By Justin Pickett
It’s time to get serious about catching that trophy bass.
In part one we covered the when, where and how of fishing to bass on beds. Now we’re going to talk about the get, flies and presentations that make for success.
So, you’ve found Ms. Piggy sitting just off of her bed, seemingly staring intently towards her nest and chasing bluegill away from her vicinity. It seems as though she’ll likely eat anything dropped near or onto her bed. What’s next?
First, let’s address your setup. I recommend swinging a 7-9 weight, fast-action rod with an aggressive weight-forward floating line. You’ll need the power in the ass of a beefier rod to help set the hook solidly. I don’t stress so much on reels for bass, as they do a lot more jumping and thrashing than they do any kind of running. I do make sure to hunker down on my drag though, just in case once tries to take me into some trouble nearby. I throw short, beefy leaders when fishing to bass on beds. I need my flies to turn over quickly because I’m doing a lot of close up work in shallow water, so I typically stick with 7.5ft leaders and 12-15lb tippet.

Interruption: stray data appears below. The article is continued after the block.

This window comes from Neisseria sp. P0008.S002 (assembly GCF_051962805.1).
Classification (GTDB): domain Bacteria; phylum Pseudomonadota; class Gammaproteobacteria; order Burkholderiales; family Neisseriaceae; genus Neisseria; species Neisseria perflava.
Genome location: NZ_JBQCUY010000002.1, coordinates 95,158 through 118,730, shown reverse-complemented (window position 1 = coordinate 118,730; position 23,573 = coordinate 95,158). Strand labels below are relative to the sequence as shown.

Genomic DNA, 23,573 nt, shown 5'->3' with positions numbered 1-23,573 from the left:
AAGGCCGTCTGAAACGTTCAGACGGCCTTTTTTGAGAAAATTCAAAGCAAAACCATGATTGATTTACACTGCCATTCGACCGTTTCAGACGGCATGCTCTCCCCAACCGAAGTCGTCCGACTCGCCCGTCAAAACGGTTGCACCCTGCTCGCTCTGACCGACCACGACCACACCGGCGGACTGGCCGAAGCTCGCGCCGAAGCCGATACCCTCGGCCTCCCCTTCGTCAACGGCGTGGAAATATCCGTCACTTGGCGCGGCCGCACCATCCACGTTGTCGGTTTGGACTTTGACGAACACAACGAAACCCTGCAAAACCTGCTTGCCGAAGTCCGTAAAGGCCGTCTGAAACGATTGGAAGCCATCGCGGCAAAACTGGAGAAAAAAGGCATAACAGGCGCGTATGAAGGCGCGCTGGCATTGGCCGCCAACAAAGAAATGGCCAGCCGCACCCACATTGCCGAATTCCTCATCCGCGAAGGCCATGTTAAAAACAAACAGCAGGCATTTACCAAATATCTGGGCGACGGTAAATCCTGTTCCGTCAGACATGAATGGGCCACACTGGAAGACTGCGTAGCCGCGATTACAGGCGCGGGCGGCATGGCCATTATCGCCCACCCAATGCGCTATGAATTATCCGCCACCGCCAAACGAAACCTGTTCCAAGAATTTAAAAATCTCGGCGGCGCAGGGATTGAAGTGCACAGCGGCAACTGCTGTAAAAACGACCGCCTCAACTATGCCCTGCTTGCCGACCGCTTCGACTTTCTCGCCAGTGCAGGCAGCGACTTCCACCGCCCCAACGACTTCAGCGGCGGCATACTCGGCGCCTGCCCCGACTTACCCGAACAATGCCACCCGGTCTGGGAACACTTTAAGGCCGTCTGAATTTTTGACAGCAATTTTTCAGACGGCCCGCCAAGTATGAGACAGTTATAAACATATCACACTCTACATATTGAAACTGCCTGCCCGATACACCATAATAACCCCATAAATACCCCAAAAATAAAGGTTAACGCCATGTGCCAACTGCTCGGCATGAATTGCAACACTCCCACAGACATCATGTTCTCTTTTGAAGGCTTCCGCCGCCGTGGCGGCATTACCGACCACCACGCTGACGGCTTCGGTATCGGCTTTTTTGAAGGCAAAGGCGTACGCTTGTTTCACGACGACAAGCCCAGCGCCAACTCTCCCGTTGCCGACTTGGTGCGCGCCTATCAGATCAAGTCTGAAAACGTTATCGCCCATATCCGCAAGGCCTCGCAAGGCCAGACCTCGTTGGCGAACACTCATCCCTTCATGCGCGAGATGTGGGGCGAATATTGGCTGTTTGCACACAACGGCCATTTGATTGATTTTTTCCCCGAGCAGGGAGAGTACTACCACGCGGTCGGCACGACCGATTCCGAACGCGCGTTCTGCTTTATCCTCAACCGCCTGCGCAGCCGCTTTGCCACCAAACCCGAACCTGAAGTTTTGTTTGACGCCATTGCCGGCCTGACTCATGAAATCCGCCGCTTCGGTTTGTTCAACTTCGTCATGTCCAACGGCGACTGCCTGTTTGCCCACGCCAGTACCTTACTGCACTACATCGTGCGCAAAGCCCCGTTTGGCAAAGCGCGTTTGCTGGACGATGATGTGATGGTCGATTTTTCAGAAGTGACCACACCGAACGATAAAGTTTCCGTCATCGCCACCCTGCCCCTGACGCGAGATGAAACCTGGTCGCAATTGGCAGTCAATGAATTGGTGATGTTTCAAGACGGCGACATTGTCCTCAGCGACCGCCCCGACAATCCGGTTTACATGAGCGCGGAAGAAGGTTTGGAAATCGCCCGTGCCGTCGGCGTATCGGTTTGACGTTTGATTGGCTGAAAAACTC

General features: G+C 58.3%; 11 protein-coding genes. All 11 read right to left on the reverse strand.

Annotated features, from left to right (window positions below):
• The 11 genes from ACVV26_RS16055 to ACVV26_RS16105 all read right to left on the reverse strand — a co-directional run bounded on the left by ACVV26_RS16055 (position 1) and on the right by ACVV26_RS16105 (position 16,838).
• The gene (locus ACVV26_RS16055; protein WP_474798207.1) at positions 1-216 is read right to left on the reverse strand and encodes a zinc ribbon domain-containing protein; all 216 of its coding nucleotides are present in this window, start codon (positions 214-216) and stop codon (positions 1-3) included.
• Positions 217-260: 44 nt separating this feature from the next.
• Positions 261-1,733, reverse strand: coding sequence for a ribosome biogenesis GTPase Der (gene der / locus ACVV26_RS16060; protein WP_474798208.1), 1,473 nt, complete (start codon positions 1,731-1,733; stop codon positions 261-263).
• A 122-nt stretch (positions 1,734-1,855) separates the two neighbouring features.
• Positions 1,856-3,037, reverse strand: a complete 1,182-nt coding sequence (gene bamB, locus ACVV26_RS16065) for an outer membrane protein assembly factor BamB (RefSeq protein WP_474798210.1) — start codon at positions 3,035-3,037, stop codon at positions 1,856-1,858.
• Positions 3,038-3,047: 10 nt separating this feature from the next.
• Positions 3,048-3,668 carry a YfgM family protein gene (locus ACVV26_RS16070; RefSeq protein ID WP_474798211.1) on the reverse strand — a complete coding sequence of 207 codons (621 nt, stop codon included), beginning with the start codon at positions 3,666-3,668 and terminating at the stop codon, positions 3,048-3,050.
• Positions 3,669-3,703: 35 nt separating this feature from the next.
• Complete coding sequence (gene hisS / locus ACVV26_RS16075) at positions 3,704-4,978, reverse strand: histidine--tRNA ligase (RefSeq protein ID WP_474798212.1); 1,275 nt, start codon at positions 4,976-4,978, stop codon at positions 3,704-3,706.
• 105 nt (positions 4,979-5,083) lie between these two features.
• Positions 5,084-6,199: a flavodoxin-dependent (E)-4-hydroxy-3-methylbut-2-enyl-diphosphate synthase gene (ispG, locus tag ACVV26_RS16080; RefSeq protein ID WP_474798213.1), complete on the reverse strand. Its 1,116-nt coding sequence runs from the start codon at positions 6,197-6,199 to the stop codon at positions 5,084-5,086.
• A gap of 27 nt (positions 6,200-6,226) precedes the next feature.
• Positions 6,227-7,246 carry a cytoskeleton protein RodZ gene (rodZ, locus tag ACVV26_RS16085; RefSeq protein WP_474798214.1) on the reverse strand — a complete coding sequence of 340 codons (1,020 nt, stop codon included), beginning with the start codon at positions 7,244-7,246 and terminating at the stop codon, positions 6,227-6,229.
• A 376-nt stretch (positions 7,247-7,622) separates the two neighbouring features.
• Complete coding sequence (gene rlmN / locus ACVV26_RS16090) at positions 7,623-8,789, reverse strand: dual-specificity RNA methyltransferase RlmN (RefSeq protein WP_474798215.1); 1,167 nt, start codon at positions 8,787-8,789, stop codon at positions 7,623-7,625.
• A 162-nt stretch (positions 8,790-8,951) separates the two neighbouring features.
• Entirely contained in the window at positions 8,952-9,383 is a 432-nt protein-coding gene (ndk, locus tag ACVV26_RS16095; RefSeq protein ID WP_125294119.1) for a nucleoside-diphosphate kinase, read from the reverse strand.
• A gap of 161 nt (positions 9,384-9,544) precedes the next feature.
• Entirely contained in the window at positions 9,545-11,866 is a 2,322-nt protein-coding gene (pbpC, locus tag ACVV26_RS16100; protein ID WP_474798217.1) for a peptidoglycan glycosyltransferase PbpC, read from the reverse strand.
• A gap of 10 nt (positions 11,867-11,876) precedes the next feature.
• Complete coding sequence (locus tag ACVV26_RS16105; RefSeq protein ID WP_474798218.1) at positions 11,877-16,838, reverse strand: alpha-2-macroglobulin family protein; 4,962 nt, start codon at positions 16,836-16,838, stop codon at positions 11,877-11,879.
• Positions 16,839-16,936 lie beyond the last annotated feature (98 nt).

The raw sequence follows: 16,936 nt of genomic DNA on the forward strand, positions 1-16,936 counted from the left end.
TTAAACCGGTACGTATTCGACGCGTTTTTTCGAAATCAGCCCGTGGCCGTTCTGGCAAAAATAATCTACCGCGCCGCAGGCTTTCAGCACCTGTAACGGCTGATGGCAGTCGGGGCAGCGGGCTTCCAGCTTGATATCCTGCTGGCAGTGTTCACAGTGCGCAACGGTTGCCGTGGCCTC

The second thing we’re going to touch on is your timing. When you decide to hunt for these fish is going to play into your success rate. Your chances are best in the early morning and evening hours. Low light can make these fish a little harder to spot (another reason to always wear polarized sunglasses), but that’s when fish begin to drop their inhibitions and feel less threatened by predators. High sun is a great time for spotting beds and fish, but also makes it a lot easier for the fish to spot you as well. ShadowsI’ve had the glare from a raising fly rod spook many fish in my experience. I’m not saying don’t try during the middle of the day, but the odds aren’t as great. When planning your stalking, try to plan fishing during the first and last few hours of the day, or on overcast days. The other reason for fishing first thing in the morning is the fact that they have had all night to settle in and chill by their bed. This is especially true for bass that see heavy angling pressure.